Mercury Rising 鳯女

Politics, life, and other things that matter

But I Couldn’t Look, Having Read The Book

Posted by Phoenix Woman on August 25, 2009

The general take on the film Julie and Julia is that the parts with the effervescent Julia Child (Meryl Streep) in postwar Paris are infinitely better than the parts with the modern-day whiny Julie Powell (Amy Adams). I suspected that would be the case, having read Julie Powell’s book, which lent its name to the film. I was trying to pin down what irritated me — and pretty much everyone else — so much about Powell’s character especially as compared to that of Julia Child, and I think Laura Shapiro’s review of the film for Gourmet magazine finds it:

Meryl Streep’s deep, detailed evocation of Julia in the new Nora Ephron film, Julie & Julia, has the power of the original to win every heart in the crowd. As you might expect, she inhabits Julia beautifully—the size, the voice, the physical mannerisms—but to me it’s even more impressive that she gives an account of Julia’s character very much in tune with Julia’s own sense of herself. “I am continually trying to keep ‘ME’ out of as much of my relations with people as possible, and transfer a full interest to you/them, which automatically…makes me a more lovable person to them, and them to me,” Julia wrote to Paul in 1946, shortly before they were married—quite a good description of what it was like to have an ego that expressed itself most pleasurably in generosity.

[…]

Streep captures that vitality, and she also captures the dignity and civility that accompanied it. Julia was entirely modest beneath her buoyant good humor; and it’s clear in every inch of Streep’s personification that this woman is never going to carry on like a me-me-me celebrity, no matter how famous she gets.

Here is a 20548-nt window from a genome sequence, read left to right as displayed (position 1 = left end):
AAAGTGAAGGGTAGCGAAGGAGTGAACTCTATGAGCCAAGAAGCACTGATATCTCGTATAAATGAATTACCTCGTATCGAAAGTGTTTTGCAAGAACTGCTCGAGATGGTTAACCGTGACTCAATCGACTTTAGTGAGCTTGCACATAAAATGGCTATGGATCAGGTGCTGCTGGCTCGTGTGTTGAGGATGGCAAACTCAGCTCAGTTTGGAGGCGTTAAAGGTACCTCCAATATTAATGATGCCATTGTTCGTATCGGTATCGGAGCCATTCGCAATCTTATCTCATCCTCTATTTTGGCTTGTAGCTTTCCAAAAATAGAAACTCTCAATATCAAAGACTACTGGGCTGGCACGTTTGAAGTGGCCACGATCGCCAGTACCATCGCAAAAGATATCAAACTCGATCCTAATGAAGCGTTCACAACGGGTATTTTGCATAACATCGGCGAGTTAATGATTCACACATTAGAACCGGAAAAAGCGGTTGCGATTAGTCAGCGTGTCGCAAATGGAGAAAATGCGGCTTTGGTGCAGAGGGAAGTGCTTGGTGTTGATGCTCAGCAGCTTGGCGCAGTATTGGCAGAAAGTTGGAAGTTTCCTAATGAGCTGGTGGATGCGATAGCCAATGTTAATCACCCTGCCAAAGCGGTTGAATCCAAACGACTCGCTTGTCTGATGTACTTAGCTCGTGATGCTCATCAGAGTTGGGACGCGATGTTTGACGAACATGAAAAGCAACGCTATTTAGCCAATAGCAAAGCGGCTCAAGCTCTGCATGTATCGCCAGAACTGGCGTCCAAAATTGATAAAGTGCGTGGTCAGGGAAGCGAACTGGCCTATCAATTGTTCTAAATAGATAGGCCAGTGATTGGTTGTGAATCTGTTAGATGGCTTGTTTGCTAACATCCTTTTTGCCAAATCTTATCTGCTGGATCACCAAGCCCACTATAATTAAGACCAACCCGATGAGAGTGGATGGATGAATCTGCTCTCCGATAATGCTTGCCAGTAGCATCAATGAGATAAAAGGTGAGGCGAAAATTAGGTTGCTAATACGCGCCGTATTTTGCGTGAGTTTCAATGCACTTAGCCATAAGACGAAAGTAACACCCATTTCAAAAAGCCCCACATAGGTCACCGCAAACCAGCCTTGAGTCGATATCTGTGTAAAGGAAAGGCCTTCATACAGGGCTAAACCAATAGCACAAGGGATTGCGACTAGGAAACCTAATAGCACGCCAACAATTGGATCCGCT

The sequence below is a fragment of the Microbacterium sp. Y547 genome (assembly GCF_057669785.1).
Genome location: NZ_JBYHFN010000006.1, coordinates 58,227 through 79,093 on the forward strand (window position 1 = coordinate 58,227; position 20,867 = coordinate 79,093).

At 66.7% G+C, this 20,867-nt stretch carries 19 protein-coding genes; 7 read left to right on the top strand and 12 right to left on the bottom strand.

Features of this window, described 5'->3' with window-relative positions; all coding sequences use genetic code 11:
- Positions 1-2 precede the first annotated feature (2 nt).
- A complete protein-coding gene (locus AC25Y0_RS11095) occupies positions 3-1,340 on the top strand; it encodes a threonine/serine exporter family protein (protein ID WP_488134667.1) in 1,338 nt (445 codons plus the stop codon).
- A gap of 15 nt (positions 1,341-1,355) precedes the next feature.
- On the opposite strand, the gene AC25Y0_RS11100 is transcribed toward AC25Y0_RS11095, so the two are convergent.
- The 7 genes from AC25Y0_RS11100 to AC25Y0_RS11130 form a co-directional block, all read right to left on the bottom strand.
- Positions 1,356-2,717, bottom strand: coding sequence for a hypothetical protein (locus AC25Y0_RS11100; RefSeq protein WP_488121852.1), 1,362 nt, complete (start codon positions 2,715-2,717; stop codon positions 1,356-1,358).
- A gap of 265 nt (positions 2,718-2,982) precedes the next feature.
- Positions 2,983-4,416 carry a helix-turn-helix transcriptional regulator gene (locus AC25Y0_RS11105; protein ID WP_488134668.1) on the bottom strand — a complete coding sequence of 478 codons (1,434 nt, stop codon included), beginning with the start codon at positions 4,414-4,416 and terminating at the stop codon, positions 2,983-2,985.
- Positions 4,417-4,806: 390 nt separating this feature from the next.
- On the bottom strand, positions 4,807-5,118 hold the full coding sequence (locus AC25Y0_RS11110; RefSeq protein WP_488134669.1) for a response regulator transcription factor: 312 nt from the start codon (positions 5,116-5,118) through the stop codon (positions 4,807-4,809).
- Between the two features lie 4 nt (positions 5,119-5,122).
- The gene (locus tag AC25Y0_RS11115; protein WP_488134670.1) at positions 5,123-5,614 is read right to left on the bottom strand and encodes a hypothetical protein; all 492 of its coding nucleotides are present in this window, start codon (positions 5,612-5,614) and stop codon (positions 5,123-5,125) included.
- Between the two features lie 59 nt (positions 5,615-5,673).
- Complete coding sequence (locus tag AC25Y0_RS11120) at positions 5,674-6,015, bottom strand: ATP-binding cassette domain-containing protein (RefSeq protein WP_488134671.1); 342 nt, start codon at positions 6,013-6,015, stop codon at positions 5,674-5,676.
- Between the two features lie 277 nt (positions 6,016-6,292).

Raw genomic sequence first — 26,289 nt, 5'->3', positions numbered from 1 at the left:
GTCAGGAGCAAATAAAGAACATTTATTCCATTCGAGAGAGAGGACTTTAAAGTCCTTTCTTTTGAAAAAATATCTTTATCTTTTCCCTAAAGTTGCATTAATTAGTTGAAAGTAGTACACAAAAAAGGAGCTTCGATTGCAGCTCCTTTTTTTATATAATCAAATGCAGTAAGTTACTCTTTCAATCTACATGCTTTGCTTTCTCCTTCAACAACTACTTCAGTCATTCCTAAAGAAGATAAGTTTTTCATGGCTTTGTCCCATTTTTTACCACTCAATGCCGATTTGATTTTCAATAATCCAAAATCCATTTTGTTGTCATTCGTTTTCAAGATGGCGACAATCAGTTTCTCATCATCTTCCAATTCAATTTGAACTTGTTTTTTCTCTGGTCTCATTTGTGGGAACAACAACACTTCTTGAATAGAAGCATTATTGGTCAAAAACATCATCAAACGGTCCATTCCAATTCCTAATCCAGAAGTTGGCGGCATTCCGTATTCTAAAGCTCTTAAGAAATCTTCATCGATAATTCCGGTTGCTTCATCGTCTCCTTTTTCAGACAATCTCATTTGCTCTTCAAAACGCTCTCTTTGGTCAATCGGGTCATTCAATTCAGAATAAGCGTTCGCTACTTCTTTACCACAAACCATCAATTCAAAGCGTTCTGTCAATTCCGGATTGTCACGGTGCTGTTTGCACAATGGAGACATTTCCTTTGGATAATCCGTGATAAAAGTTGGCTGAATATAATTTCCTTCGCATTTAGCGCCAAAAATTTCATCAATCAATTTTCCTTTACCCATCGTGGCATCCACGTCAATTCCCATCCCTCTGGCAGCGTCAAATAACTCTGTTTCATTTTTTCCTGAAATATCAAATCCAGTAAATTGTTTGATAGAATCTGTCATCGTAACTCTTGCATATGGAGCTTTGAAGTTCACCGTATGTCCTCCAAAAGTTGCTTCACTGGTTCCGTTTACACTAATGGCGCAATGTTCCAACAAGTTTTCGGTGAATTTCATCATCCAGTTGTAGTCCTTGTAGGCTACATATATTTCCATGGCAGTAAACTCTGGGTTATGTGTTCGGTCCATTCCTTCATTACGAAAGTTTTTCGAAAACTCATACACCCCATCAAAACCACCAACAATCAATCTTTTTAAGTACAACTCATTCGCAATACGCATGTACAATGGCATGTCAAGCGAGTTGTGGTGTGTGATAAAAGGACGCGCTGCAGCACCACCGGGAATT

In short, I sat there in the movie theater beaming like a lunatic during approximately half the film. The other half is a different story—literally. Ephron based her film on two books about Julia that have nothing whatever in common, starting with their treatment of Julia. One is Julia’s own memoir, My Life in France, which she wrote with her great-nephew Alex Prud’homme. This describes the years in which she discovered Paris, food, and her life’s work, ultimately producing Mastering the Art of French Cooking. The second is Julie Powell’s book Julie & Julia, which describes the year Powell (played in the film by Amy Adams) lived in Queens, N.Y., and discovered her true self by making every recipe in Mastering the Art of French Cooking, blogging as she went. There’s no question that Powell had a great idea for a blog. What she didn’t have was anything interesting to say about cooking her way through Mastering. Her writing is hollow, narcissistic, and unforgivably lazy—qualities so foreign to Julia that it’s not at all surprising that she once said she couldn’t abide Powell’s work.

Yup, yup and yup.

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